Manager of St John’s Playtime Pre-School in Ipswich claims Ofsted ranking upgrade to ‘good’ is deserved

St Johns Playtime Pre-School has been ranked 'good' by Ofsted.

St Johns Playtime Pre-School has been ranked 'good' by Ofsted. - Credit: Archant

A pre-school in Ipswich has been upgraded to “good” by the education watchdog after concerns were raised in a critical report last year.

St John’s Playtime Pre-School, based at St John’s United Reform Church in Cowper Street, was rated “requires improvement” by Ofsted after an inspection in November last year.

Arrangements for coaching and training staff were not “effective” and children’s independent skills were not fully developed, the Ofsted report said.

But after a follow-up inspection in October, the education watchdog has now rated the pre-school as “good” after praising the level of teaching and highlighting “strong” partnerships between parents and other early years professionals.

Kellie Jay, manager of the pre-school, said the new ranking was “deserved” because of how hard staff had worked over the last 12 months.

Mrs Jay joined the pre-school as an assistant seven years ago before becoming the manager at around the time of the inspection last year.

She said: “We are very, very pleased. The whole team has worked really hard to put in place all of the changes needed, and it is very reassuring to know that the changes I have put in place are working.

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“Ofsted have made it tougher with all the changes but all the parents are really pleased and happy with everything we are doing and our goal is to be rated outstanding. We only need to make two changes to get that and I hope we can keep it going.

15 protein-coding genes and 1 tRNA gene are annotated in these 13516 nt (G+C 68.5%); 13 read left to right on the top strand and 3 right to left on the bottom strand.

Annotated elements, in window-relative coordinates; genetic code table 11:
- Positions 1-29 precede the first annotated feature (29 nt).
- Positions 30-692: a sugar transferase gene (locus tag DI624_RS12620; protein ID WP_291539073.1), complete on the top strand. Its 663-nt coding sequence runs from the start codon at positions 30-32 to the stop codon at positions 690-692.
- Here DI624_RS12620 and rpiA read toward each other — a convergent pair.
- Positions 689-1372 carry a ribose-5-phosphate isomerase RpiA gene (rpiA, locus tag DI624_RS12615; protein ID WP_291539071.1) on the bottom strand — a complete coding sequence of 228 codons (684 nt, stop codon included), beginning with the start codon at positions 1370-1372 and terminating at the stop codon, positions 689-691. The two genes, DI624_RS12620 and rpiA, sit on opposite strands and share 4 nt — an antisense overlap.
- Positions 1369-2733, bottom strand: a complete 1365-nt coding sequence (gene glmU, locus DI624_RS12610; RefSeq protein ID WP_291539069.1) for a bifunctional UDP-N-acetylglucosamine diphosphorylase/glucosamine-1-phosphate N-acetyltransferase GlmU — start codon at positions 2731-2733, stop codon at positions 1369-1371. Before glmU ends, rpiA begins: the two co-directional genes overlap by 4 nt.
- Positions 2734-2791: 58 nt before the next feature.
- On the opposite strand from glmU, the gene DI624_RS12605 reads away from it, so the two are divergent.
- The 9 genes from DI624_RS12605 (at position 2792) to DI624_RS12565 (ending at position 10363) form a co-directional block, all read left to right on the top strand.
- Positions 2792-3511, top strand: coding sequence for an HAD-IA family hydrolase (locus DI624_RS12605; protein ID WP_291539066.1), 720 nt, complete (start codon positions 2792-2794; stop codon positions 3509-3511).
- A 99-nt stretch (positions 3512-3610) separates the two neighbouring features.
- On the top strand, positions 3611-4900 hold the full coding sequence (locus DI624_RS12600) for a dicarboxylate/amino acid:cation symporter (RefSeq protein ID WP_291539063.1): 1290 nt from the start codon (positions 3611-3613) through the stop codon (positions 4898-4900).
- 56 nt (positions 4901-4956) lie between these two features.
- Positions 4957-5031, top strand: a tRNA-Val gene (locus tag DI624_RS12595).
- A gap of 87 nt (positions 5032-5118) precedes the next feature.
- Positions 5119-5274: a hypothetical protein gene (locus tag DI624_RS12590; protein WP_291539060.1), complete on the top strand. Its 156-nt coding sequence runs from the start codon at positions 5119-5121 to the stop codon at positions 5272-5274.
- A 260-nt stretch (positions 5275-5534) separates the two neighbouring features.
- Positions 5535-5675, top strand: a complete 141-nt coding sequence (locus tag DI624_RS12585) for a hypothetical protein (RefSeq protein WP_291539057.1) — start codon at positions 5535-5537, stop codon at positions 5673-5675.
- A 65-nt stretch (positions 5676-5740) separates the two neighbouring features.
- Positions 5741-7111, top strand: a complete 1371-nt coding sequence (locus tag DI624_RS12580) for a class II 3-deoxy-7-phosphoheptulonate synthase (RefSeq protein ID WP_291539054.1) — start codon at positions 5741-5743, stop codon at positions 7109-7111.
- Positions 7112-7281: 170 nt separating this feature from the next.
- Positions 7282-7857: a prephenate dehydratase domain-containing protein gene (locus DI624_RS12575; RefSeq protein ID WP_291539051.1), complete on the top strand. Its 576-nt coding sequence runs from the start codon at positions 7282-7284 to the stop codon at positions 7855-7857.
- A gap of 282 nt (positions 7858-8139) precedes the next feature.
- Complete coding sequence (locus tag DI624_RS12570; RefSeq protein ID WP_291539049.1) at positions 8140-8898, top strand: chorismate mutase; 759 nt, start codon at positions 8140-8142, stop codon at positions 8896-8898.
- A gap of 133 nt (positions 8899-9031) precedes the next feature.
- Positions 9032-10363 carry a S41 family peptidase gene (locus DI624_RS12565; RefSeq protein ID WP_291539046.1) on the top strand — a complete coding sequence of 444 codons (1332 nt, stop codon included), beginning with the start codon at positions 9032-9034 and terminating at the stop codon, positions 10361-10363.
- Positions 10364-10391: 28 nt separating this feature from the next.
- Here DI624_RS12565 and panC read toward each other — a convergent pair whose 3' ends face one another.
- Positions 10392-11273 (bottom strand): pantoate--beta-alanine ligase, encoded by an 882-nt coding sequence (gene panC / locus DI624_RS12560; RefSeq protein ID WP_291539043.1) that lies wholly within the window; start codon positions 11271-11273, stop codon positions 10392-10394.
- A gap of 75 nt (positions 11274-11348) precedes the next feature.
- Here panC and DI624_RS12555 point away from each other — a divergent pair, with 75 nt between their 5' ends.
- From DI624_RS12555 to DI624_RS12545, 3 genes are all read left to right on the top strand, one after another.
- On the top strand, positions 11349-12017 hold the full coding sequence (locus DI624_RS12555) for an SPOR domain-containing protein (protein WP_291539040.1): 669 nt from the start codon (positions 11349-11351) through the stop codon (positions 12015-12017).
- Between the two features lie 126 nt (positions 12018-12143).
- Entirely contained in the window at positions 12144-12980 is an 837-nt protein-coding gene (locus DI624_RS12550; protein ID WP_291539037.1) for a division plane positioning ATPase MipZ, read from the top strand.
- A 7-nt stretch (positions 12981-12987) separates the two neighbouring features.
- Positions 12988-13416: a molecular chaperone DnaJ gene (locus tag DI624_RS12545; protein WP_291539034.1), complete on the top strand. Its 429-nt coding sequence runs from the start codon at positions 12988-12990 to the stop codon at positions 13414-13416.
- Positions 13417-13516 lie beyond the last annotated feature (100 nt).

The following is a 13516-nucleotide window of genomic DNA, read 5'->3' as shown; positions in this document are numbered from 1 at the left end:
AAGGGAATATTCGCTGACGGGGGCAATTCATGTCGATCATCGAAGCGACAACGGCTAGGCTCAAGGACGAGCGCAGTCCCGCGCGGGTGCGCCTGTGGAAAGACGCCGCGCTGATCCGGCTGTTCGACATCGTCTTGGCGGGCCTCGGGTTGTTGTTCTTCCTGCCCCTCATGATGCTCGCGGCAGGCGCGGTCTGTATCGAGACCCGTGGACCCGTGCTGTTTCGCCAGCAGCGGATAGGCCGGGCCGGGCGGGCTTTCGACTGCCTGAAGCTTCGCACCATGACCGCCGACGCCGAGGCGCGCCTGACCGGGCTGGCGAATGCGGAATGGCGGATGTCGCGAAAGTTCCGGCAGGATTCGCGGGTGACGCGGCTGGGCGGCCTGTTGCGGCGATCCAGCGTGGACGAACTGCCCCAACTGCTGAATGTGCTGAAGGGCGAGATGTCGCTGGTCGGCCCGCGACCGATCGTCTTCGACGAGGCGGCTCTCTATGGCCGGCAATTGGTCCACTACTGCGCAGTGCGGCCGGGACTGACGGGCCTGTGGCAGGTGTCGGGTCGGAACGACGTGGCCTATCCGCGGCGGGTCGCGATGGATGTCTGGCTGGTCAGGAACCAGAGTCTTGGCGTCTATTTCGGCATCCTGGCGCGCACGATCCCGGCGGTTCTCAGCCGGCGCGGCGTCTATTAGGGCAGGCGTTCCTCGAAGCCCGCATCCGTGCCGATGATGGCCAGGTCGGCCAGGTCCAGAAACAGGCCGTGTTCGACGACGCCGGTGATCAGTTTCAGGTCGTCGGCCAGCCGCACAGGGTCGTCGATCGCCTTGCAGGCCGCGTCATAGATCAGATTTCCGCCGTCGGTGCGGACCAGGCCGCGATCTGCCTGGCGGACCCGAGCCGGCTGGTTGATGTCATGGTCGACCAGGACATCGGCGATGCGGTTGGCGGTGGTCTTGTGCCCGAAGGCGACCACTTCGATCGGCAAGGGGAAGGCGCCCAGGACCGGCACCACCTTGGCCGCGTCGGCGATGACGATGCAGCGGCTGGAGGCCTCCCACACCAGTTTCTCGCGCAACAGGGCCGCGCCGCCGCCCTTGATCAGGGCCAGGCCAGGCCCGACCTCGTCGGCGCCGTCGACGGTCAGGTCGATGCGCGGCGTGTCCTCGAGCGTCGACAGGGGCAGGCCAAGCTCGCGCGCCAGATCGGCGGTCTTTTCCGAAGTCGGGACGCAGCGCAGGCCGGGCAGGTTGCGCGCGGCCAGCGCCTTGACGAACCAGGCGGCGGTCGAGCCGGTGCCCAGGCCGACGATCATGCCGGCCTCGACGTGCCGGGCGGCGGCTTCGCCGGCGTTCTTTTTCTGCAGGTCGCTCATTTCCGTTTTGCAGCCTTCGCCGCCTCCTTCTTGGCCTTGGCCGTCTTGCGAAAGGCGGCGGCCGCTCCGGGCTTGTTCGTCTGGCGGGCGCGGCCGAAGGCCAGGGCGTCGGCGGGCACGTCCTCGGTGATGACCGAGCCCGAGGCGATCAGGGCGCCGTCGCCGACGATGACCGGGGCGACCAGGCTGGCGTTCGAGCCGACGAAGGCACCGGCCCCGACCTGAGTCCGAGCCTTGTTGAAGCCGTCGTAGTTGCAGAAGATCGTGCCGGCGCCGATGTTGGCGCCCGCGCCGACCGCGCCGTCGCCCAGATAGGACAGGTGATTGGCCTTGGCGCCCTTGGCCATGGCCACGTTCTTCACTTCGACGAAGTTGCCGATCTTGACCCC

“Hopefully we will be able to get more children on our books.”

There are 48 children up to the age of five enrolled at the pre-school, with eight full-time members of staff.

The latest Ofsted inspection said the pre-school has not received an “outstanding” grading yet because the routine at mealtimes is “not always efficiently organised”, resulting in children occasionally becoming “bored and restless”, while the outdoor learning environment “does not consistently support children’s development in all areas of the educational programme”.

But it said: “Teaching and learning are good as staff have a secure understanding of the early years foundation stage and how children learn.

“(There are) good teaching strategies and well-planned, purposeful activities (which) support children’s individual needs. Consequently, children make good progress.

“Children form close relationships with their key persons, who are extremely attentive to their needs. This helps them make effective emotional attachments, gaining the confidence to play and learn with their peers.

“Children are protected from harm as staff demonstrate a secure knowledge and understanding of their responsibilities with regard to safeguarding children and ensure children’s safety is robustly maintained.”